still be a genuine issue as to whether Saul and Stoecker did read the
warnings, a point which the majority ignores.
13

without the defendant's [negligence contributing] thereto in


the slightest degree, produces the injury.
Id. at 499 (internal quotation marks and citations omitted) (emphasis
added). Because it cannot be said in this posture that Best's failure to
provide adequate warnings that could reasonably have been expected
to reach the physician did not in the slightest degree cause Rule's
injury, the district court's determination that proximate cause could
not be established as a matter of law is incorrect. A de novo review
shows that there remains a genuine issue as to whether Best breached
a duty to get its warnings to Rule's physicians, warnings which the
district court already indicated presented a material question as to
their adequacy, see J.A. at 35. I believe this court should thus reverse
the district court's order on this claim and remand for further proceedings.
II.
Finally, there remains the district court's denial of Rule's motion
to consolidate this action against Best with her action against her
treating physicians. The majority does not reach this issue because of
its disposition. See slip op. at 4 n.1. I believe that the district court's
ruling on this issue should be reversed as well.
It is true that the district court possesses broad discretion as to
whether to order consolidation under Rule 42(a). See A/S J. Ludwig
Mowinckles Rederi v. Tidewater Constr. Corp., 559 F.2d 928, 933
(4th Cir. 1977). In this case, the district court stated only, "For the
reasons given during the hearing on this motion, the court is of the
opinion that consolidation is inappropriate." J.A. at 19. We, however,
have no indication as to what those reasons were. As we have recently
indicated, it is hard to review for abuse the exercise of a court's discretion when the reasons are nowhere apparent. See Steinke v. Beach
Bungee, Inc., 105 F.3d 192, 197 (4th Cir. 1997).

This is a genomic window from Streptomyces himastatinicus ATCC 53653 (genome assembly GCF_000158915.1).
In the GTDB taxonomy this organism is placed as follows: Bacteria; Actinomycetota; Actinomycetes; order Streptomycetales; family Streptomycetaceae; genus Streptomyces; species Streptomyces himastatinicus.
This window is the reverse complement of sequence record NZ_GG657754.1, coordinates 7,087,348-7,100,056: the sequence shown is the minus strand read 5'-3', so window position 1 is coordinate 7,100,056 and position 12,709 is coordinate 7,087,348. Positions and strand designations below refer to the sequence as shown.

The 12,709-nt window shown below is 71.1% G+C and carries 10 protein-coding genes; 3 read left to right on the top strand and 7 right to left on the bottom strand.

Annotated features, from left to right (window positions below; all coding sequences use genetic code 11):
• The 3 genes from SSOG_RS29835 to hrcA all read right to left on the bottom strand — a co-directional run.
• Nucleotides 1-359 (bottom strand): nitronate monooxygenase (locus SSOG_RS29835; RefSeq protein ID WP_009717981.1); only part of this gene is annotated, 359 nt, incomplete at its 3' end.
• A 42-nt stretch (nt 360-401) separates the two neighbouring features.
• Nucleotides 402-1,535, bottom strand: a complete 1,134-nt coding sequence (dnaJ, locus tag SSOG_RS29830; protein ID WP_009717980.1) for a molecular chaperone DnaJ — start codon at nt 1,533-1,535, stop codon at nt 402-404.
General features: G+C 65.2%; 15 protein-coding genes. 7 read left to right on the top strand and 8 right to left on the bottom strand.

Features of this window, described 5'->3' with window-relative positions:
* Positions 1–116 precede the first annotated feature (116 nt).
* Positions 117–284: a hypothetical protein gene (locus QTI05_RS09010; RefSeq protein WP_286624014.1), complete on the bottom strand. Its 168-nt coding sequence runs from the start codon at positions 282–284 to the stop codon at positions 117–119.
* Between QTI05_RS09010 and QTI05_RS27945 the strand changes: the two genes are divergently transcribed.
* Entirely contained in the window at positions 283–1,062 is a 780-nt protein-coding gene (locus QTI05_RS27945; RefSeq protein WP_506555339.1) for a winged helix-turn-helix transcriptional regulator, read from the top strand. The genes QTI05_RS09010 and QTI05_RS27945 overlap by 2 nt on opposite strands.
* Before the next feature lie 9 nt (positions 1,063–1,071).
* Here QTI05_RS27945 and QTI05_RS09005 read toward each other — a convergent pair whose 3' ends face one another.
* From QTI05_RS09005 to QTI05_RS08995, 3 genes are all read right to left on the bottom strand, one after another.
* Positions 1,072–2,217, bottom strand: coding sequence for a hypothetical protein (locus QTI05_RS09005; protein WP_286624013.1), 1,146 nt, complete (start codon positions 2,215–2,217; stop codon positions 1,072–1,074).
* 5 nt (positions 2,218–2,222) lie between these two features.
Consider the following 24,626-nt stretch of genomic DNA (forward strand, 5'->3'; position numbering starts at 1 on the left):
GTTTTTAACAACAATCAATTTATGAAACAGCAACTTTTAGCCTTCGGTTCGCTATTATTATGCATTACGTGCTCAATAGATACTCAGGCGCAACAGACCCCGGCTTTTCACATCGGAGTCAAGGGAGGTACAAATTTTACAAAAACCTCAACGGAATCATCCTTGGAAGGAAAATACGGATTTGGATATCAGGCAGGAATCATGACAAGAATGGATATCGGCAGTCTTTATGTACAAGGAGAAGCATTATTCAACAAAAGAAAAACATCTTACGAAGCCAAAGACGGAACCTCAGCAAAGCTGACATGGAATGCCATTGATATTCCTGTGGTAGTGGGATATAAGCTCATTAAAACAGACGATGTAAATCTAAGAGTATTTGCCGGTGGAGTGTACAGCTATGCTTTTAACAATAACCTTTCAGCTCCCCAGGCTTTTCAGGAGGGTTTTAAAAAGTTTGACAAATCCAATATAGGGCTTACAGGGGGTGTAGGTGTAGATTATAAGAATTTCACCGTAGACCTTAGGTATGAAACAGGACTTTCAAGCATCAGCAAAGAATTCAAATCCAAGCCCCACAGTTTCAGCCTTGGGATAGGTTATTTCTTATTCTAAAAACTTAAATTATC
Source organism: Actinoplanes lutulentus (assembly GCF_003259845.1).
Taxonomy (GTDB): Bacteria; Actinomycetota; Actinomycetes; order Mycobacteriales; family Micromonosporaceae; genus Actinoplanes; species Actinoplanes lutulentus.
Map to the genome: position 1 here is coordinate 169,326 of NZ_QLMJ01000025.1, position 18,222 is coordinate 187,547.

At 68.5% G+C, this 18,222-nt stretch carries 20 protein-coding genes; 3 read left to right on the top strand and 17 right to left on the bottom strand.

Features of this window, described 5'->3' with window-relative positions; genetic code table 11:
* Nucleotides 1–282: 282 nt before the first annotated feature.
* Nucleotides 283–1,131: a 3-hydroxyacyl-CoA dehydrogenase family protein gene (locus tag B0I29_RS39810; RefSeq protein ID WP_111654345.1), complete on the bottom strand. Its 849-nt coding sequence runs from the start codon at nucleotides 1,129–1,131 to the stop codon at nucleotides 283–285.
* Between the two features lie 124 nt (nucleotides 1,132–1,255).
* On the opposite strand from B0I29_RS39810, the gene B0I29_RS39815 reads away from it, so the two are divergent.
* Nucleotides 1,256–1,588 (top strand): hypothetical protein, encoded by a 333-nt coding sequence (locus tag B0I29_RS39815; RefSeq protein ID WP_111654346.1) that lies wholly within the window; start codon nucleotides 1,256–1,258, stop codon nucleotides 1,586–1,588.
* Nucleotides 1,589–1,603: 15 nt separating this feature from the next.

Probative case law in this area is non-existent. Because I believe
that the grant of summary judgment was improper as to both of Rule's
claims, in these circumstances I think we should find it appropriate
to consider either (1) vacating the order denying the consolidation
motion and instructing the district court to provide reasons for its
14

decision or (2) reversing the lower court and instructing it to consolidate. And of these two possibilities, the latter is preferable in this
instance. The facts of this case practically scream res ipsa loquitur.
Whether the physicians were negligent in their use of the Flexineedle
or Best provided a defective product or failed to adequately warn or
both, clearly someone was at fault in Rule's injury. Unfortunately, it
is too easy to imagine a jury in the Best case deciding it was the physicians' fault and a jury in the physicians' case deciding the blame
should lie with the company. A single jury, however, could hardly fail
to find fault somewhere or apportion fault among these defendants.
Rule is surely correct that she is being put to a double burden in terms
of costs, time, and efficiency or further delay in prosecuting the same
basic facts simultaneously. See Reply Br. of Appellant at 7. This is
a burden not of her making but purely one that is a quirk of Virginia's
Medical Malpractice Act which forced her to file two separate actions
to avoid the instant case being barred by the statute of limitations.
Rule 42(a) contemplates consolidation precisely to avoid unnecessary
costs or delay when actions involve common questions of law or fact.
In these circumstances, I think Rule's actions should be consolidated:
Let the physicians and Best fight out their liability in one trial.
III.
For the foregoing reasons, I believe that Rule has shown that genuine issues of material fact remain, that summary judgment was
improvidently granted, and that Rule's case against Best should be
consolidated with her case against the physicians. Because the majority has misapplied the burdens of a summary judgment motion and
drawn the inferences in favor of the moving party, instead of the nonmoving party, I must dissent.
15